• Subsidies up to 400% of poverty. Offer help to middle-income families Provide subsidies to buy insurance What’s the Issue: Between 1999-2009, the average annual premium for job-based coverage doubled. Insurance premiums are rising quickly, forcing people to drop their coverage or look for cheaper plans with smaller benefit packages. Currently, middle-income working families who don’t qualify for Medicare or Medicaid do not receive any assistance to purchase coverage. Communities of color are more likely to have low or moderate incomes. In 2008, about 80 percent of nonelderly blacks, Latinos, and American Indians, and Alaska Natives had incomes below 400 percent of poverty (the cutoff for premium subsidies), compared to 57 percent of whites. Millions of people go without coverage because they can’t afford it. Lower and middle income families receive tax credits that cap their insurance costs Families below the median income in the U.S. will no longer have to spend more than 9.5% of income on insurance What Health Reform Will Do: Subsidies will be provided on a sliding scale to lower- and middle-income working families so they can buy insurance.
  • Focus spending on care, not profits Give refunds to consumers if requirements not met What’s the Issue: A majority of states have no protections ensuring that consumers’ premium dollars are spent on care. Many insurance companies can spend 60 cents of every dollar or sometimes even less on actual care. Instead, the money goes to profits and advertising and other overhead costs. What Health Reform Will Do: Insurance companies will be required to spend at least a certain share of their premium dollars (80 or 85 percent, depending on the market) on medical care and quality improvements. If they fail to spend the required share on medical care and quality improvements, they will have to give consumers a refund accordingly. States and the U.S. Department of Health and Human Services (HHS) will review insurers’ requests to raise premiums and will bar insurers from selling in the exchange if they have a pattern of unreasonable rate hikes.
  • Stop unfair rescissions of coverage Require evidence of fraud or intentional misrepresentation in rescission cases What’s the Issue: Currently, insurers often skirt the law to revoke an individual’s insurance policy just when the enrollee files a claim and needs care. This suddenly eliminates coverage for crucial health services long after a person has been enrolled and paying the insurance company for coverage. people are paying into a system that may not be there for them when they actually get sick. Stops Free loaders Today healthy individuals can “free ride” on the system, remaining uninsured until they need hospital care By law, hospitals must provide such care Personal responsibility dictates that we all contribute to the system, not just join when we need it Individual responsibility requirement a cornerstone of most previous Republican plans Can’t reform the system unless everyone plays by the same rules What Health Reform Will Do: Prohibit insurance companies from unfairly revoking or rescinding coverage. Rescissions will only be permitted when there is fraud or intentional misrepresentation of relevant facts, not just if health insurance companies want to avoid paying for costly care. Consumers will get advance notice so that they can complain or appeal unfair rescissions.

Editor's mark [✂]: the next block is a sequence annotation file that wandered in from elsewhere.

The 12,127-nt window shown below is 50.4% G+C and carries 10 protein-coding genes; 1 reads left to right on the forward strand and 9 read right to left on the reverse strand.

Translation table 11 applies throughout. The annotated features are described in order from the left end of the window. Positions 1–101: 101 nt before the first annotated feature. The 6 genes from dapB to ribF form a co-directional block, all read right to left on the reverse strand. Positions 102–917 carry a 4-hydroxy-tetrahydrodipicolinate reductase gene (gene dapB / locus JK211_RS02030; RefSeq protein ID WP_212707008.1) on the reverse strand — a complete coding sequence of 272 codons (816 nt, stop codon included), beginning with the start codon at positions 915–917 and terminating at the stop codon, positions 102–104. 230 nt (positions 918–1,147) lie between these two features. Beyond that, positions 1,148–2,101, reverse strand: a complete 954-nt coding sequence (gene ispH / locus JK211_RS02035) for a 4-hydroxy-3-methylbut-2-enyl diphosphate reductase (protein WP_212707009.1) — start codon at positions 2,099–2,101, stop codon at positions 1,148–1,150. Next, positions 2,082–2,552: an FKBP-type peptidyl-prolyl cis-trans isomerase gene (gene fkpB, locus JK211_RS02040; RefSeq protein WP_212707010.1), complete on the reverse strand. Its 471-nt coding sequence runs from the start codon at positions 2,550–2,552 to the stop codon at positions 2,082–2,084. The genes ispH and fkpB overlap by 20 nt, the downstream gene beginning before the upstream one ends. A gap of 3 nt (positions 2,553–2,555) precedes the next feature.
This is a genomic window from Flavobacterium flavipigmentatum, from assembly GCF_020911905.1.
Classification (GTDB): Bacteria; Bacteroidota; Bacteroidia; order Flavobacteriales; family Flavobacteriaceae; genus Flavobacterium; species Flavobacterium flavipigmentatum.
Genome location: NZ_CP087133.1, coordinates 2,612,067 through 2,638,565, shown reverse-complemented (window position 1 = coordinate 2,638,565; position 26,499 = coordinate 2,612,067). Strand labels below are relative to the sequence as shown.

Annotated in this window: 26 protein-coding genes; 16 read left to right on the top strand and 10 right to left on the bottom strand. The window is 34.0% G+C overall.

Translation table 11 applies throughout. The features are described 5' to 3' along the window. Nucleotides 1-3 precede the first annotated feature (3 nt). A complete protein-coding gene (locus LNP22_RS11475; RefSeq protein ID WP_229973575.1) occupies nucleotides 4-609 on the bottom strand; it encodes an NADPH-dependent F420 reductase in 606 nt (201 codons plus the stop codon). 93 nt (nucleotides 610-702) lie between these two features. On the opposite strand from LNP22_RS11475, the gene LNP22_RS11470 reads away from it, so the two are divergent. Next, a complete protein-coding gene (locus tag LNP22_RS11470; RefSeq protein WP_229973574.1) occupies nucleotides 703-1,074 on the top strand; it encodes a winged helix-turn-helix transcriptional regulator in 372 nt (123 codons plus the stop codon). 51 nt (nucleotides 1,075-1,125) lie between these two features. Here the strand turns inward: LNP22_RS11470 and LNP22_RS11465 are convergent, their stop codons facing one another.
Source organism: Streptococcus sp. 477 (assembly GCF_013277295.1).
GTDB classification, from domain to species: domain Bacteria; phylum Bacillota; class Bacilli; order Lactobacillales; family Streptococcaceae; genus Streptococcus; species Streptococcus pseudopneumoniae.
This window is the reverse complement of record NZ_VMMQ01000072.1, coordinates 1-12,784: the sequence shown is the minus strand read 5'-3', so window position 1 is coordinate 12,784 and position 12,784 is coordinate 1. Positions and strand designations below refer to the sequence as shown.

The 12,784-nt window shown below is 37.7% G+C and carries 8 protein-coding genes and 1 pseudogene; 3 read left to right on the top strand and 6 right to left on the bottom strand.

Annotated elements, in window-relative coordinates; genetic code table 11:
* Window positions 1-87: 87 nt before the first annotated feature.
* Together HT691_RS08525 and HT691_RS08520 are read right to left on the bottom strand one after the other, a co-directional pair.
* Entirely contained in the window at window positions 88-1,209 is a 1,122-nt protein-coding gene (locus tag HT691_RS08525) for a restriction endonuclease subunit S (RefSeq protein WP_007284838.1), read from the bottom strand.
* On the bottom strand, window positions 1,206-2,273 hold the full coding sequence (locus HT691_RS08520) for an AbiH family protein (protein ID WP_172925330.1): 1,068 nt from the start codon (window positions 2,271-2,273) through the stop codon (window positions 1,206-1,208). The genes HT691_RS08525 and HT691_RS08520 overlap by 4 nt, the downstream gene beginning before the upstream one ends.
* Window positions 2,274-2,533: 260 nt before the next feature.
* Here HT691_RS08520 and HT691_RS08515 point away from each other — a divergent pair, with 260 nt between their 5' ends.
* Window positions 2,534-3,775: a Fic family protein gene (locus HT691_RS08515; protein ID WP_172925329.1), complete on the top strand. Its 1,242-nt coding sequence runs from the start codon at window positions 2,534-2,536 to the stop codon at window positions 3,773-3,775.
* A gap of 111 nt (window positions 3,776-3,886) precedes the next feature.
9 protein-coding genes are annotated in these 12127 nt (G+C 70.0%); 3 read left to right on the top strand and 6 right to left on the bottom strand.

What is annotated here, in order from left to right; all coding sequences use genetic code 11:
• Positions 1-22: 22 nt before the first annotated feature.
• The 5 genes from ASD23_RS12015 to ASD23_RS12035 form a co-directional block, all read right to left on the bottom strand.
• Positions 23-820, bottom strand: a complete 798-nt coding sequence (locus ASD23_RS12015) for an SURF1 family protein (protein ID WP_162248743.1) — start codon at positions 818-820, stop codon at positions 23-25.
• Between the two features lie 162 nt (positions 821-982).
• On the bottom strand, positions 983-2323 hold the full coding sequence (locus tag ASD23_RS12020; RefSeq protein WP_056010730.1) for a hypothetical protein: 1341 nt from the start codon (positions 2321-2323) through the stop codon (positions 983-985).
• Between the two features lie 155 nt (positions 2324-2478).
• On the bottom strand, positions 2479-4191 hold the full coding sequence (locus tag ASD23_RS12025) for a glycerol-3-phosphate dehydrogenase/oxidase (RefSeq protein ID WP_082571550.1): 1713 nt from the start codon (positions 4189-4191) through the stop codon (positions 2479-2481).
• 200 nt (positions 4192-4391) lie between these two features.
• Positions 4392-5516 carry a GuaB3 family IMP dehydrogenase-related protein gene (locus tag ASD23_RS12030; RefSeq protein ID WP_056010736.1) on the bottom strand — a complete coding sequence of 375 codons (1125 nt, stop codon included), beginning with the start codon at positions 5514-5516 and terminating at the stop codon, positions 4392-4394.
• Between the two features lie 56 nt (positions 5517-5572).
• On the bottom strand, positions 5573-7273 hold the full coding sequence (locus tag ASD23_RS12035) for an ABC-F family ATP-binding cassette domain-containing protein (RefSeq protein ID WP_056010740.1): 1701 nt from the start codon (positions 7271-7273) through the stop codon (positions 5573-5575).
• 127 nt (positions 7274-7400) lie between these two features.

• Help small businesses afford coverage Increase buying power What’s the Issue: Small businesses pay higher premiums than larger businesses. On average, small businesses pay 18 percent more for the same policy. Coverage is unaffordable especially for small businesses with fewer than 10 employees. Less than half are able to offer coverage for their employees. More than half of the uninsured—26 million Americans—are small business owners, employees, or their dependents. Again, this hampers the entrepreneurial spirit. If people feel that they can’t provide themselves or their employees with health coverage, they may not venture out to start their own business. And people may be more reluctant to work for small businesses if they don’t provide coverage. What Health Reform Will Do: Provide small businesses with tax credits that cover up to 50 percent of the cost of health insurance for their employees. Small businesses will be able to purchase coverage through an exchange, where they will benefit from economies of scale created by purchasing coverage in large groups.